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At that stage, the case before the restrictive trade practices court would have been stayed and there would have been an accusation to be made to the Commission. This is at the heart of the problem. There would have been an accusation to be made to the Commission that the case had not been considered on its merits, including the public interest and general public health interests additional to the competition considerations; that the legislation had simply obviated--circumvented--proper consideration of those issues; and that, therefore, the Commission should take it upon itself to consider the issues.

For that reason, it was probably right for the amendments made in another place to be overturned in Committee and to be substituted by measures designed to give direct effect in the Bill to the House's intention to support resale price maintenance on over-the-counter medicines. However, the Government have gone about it in a way that has limitations, which were clear in Committee. Although the Government rest upon the question of the court considering the issue, if the court considers the issue and concludes that resale price maintenance does not act against the public interest, a protection is built into the Bill--a protection, through transitional provisions, for five years. However, there is no provision in the schedule to extend the transitional period further.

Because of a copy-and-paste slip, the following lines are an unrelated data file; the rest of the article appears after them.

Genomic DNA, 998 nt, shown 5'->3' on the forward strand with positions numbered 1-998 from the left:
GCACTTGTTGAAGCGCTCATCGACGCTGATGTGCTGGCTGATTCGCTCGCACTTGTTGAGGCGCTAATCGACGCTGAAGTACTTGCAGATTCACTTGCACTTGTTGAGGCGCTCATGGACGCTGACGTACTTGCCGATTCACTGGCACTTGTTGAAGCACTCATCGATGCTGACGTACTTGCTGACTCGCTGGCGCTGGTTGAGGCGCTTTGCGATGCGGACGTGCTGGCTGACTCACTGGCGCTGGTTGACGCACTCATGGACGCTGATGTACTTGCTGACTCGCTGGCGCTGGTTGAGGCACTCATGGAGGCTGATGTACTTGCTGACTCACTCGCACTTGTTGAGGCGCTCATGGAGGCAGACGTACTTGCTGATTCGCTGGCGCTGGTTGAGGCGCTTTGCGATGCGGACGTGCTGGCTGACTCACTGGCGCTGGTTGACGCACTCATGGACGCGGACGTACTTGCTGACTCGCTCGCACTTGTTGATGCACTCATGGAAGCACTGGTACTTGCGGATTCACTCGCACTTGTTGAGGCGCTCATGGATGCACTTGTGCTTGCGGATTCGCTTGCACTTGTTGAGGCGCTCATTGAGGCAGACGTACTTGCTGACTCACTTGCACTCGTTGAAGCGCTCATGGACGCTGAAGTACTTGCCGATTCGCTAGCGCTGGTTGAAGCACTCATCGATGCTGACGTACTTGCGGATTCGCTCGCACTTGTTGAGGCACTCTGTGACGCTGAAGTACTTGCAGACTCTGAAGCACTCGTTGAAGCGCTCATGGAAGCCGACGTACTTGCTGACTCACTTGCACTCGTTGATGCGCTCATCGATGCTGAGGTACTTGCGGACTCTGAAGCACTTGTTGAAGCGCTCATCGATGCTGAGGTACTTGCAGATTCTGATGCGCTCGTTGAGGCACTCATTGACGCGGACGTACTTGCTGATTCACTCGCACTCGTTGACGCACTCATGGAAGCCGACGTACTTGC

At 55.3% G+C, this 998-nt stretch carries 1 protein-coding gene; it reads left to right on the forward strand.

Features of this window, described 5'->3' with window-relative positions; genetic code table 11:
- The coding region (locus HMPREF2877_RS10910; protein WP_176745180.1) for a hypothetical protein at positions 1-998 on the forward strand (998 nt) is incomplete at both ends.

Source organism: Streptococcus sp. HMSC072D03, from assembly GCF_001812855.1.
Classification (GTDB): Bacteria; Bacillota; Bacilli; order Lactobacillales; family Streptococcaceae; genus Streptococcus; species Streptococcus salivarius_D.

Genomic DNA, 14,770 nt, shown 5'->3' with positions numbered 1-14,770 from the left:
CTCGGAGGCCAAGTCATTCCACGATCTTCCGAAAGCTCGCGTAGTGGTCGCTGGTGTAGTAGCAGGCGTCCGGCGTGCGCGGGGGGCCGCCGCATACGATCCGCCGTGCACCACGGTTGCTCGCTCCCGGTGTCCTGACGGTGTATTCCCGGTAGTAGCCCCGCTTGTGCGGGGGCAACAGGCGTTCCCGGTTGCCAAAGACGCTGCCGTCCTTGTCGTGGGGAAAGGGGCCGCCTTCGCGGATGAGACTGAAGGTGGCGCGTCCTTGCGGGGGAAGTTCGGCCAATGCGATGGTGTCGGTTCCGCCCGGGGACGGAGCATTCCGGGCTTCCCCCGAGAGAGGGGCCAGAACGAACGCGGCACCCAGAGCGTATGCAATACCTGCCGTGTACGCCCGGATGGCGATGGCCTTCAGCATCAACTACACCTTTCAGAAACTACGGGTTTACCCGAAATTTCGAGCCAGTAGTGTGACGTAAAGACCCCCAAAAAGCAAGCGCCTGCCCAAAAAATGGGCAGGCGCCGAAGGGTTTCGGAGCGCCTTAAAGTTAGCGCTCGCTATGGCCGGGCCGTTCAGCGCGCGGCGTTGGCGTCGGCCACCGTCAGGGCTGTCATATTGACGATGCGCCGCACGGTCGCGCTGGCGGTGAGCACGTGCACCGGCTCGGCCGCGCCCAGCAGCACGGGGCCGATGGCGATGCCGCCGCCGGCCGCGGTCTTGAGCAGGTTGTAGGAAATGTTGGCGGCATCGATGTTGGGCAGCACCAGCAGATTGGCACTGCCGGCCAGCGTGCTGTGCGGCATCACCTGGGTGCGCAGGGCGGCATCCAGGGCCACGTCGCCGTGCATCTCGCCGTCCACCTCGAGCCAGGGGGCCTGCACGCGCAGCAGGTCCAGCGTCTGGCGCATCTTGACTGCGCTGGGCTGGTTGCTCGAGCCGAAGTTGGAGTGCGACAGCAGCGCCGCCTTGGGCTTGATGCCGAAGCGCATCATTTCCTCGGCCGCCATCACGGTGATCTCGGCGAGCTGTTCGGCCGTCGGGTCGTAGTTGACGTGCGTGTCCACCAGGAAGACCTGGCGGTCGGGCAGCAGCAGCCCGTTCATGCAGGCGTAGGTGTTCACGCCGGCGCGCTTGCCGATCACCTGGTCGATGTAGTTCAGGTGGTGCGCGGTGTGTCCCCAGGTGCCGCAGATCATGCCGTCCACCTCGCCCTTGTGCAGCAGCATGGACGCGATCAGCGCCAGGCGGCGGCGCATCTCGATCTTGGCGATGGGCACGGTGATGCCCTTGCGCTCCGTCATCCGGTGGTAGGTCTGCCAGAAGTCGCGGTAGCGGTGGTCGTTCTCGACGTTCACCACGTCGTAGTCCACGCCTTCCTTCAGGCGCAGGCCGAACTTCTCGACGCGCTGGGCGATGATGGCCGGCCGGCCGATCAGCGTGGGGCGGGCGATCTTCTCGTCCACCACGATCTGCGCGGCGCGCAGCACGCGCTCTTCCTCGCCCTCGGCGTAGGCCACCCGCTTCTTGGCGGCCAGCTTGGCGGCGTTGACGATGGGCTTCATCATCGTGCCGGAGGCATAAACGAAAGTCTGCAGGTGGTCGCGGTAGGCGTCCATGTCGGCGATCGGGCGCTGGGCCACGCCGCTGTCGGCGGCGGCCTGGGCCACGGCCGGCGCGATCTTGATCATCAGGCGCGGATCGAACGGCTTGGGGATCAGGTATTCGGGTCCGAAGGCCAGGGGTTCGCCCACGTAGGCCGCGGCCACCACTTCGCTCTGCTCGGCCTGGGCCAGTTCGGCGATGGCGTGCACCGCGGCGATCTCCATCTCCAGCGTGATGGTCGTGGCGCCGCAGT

That brings us back to the letter that the Under-Secretary was at pains to speak about, and on which my right hon. Friend the Member for Wokingham rightly responded. The letter from the Community Pharmacy Action Group illustrates the point. The CPAG has been presented with two unpalatable options. The more unpalatable of the two is that the court goes ahead and comes to a conclusion without Government support for community pharmacies before the court--or, indeed, without the Government going to the Commission and saying, "You should rest on the court's decision". On the other hand, the action group is told, "Do not press the amendments; do not look for anything else; do not embarrass the Government on Report. Say that the Government have done what is required, and you will get Government support"--presumably by way of evidence, or whatever, before the restrictive trade practices court--"and you will subsequently benefit from the five-year transitional provision."

I say that with the evidence that, in the letter referred to, Mr. David Sharpe, chairman of the CPAG, says:


When the Under-Secretary replies to the debate, will he tell us the meaning of the phrase,


    "On the understanding that the Government will continue to support retaining the network of community pharmacies"?

That is the key question.